Massachusetts Leads on Self-Driving Cars with New Bill | Conservation Law Foundation

Massachusetts Leads on Self-Driving Cars with New Bill

Max Greene

Self-driving cars have tremendous potential. But their promise could go one of two ways, according to Zipcar founder and former CEO Robin Chase: “One direction leads to a productive new century where cities are more sustainable, livable, equitable, and just. But if we take the wrong turn, we’re at a dead end.”

Chase points to pollution, congestion, unemployment, and lost tax revenue as possible downsides to self-driving cars – if we do nothing to prepare for them. If we actually want to achieve that sustainable, livable, equitable, and just future, we’ll simply need to be proactive.

That’s what’s so exciting about a bill filed last week in the Massachusetts state legislature. The bill, filed in the Senate by Sen. Jason Lewis (D-Winchester) and in the House by Rep. Tricia Farley-Bouvier (D-Pittsfield), would create a framework for self-driving cars and help lead the nation by putting in place several innovative and well-thought-out policies.

Protecting Our Streets, Air, Climate – and Car Owners

At the most basic level, the bill would allow self-driving cars on streets and highways throughout Massachusetts. It would give both the Registry of Motor Vehicles and MassDOT say in regulating self-driving cars and it would allow for a self-driving car phase-in period, with testing and pilot projects permitted before driverless cars are available for general use. The bill would also take other necessary but unglamorous steps such as allowing the Registry to exempt self-driving cars from certain inspection requirements. After all, a self-driving car won’t need to have some standard car components – like, say, a steering wheel.

The bill also allows Massachusetts residents to take advantage of some of the most promising possibilities of autonomous vehicles, by:

  • Requiring driverless cars to be zero-emission vehicles, to ensure they don’t worsen our air and climate pollution, while exempting self-driving heavy-duty vehicles like trucks and buses.
  • Limiting self-driving cars to one mile of driving without passengers, to make sure that such “zombie” vehicles don’t clog up streets while endlessly circling city blocks to avoid paying or looking for parking while their owners shop or dine (freight and emergency vehicles would be exempt).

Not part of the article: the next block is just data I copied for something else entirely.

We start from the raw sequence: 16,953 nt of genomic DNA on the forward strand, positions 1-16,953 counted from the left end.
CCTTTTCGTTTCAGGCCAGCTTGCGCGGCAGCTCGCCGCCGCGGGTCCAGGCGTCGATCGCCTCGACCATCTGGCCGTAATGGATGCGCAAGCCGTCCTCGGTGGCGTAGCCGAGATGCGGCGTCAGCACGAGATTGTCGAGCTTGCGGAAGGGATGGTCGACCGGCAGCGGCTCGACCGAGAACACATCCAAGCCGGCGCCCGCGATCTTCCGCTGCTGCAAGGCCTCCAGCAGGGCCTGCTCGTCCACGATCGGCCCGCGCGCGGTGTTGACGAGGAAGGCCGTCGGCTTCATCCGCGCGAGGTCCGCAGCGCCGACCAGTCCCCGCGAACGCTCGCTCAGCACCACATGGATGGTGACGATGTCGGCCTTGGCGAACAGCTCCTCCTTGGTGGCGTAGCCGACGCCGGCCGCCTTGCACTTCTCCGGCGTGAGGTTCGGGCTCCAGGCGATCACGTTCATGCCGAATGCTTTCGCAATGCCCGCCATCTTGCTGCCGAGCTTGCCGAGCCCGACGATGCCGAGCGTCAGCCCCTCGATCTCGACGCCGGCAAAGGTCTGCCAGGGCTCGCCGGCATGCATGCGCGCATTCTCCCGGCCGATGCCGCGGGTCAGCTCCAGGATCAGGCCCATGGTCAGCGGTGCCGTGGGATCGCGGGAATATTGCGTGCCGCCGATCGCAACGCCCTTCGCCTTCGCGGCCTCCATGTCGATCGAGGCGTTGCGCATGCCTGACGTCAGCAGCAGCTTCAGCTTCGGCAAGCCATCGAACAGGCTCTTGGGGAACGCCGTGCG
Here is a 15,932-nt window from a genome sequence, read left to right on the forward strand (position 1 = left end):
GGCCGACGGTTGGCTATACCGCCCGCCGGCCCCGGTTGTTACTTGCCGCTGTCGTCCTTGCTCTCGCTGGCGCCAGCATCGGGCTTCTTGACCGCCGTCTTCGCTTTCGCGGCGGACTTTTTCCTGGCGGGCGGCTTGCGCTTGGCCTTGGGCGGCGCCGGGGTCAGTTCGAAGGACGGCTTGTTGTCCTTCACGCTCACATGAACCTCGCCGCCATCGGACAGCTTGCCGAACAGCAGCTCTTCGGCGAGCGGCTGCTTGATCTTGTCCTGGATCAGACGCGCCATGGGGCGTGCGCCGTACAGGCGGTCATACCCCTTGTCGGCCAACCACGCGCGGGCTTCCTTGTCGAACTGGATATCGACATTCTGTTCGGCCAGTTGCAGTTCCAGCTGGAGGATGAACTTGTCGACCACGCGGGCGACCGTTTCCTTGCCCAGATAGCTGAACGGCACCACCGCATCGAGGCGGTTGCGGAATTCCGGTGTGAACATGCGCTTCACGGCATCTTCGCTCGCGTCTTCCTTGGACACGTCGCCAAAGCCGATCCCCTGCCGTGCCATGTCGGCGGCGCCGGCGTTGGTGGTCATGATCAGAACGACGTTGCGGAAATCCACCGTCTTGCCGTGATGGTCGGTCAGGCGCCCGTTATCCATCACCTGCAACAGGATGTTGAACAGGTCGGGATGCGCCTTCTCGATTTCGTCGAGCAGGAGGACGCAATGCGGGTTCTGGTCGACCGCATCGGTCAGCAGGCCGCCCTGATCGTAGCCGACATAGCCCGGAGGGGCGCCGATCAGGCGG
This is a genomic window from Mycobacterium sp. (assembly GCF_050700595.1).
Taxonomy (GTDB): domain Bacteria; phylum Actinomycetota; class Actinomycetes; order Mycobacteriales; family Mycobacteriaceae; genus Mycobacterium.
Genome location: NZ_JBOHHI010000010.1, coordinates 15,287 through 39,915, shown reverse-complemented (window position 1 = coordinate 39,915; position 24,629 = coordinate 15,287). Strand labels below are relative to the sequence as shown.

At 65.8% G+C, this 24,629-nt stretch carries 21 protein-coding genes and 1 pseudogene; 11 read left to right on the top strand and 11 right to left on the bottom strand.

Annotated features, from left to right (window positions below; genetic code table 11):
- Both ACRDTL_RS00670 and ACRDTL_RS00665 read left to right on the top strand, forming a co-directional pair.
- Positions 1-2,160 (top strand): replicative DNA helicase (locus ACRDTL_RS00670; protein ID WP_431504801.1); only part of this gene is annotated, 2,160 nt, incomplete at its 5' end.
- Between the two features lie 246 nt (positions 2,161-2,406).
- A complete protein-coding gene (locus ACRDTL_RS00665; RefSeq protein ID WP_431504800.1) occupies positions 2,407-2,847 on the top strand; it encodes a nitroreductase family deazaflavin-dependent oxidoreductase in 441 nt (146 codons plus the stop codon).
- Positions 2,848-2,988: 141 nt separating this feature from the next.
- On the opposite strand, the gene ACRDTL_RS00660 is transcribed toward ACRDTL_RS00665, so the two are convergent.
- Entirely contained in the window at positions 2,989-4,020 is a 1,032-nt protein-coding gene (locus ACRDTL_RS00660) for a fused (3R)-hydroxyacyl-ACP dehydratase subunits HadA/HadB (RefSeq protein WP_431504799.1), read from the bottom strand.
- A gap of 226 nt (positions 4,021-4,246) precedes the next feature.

• Establishing a per-mile road usage charge on zero-emission driverless cars to make up for lost gas-tax dollars. This charge could be lower for cars that are carrying multiple passengers, travelling during off-peak hours, and operating in areas without many public transportation options.

Finally, the bill includes important protections for car owners, including requiring MassDOT to take “all necessary steps” to protect individuals’ privacy when self-driving cars collect data, and ensuring that the road usage charge does not apply to miles travelled outside the Commonwealth or on private property. Likewise, autonomous vehicles that operate with the expectation that a human driver will be available to take over the wheel in an instant would only be permitted for testing purposes, as it is against human nature to switch from watching a movie to handling an emergency in seconds.

Preparing for the Future Today

At least one self-driving car is already driving on some Massachusetts streets, so the time is now to develop and implement good policies. If this new bill passes, Massachusetts will have implemented the most forward-thinking and comprehensive approach to self-driving cars in the United States. But right now, other states are ahead of us (just last year, Tennessee passed a law that not only allows self-driving cars on the road but also establishes a mileage-based use charge on them). With this bill, Massachusetts has the chance to help lead the nation into an exciting future.




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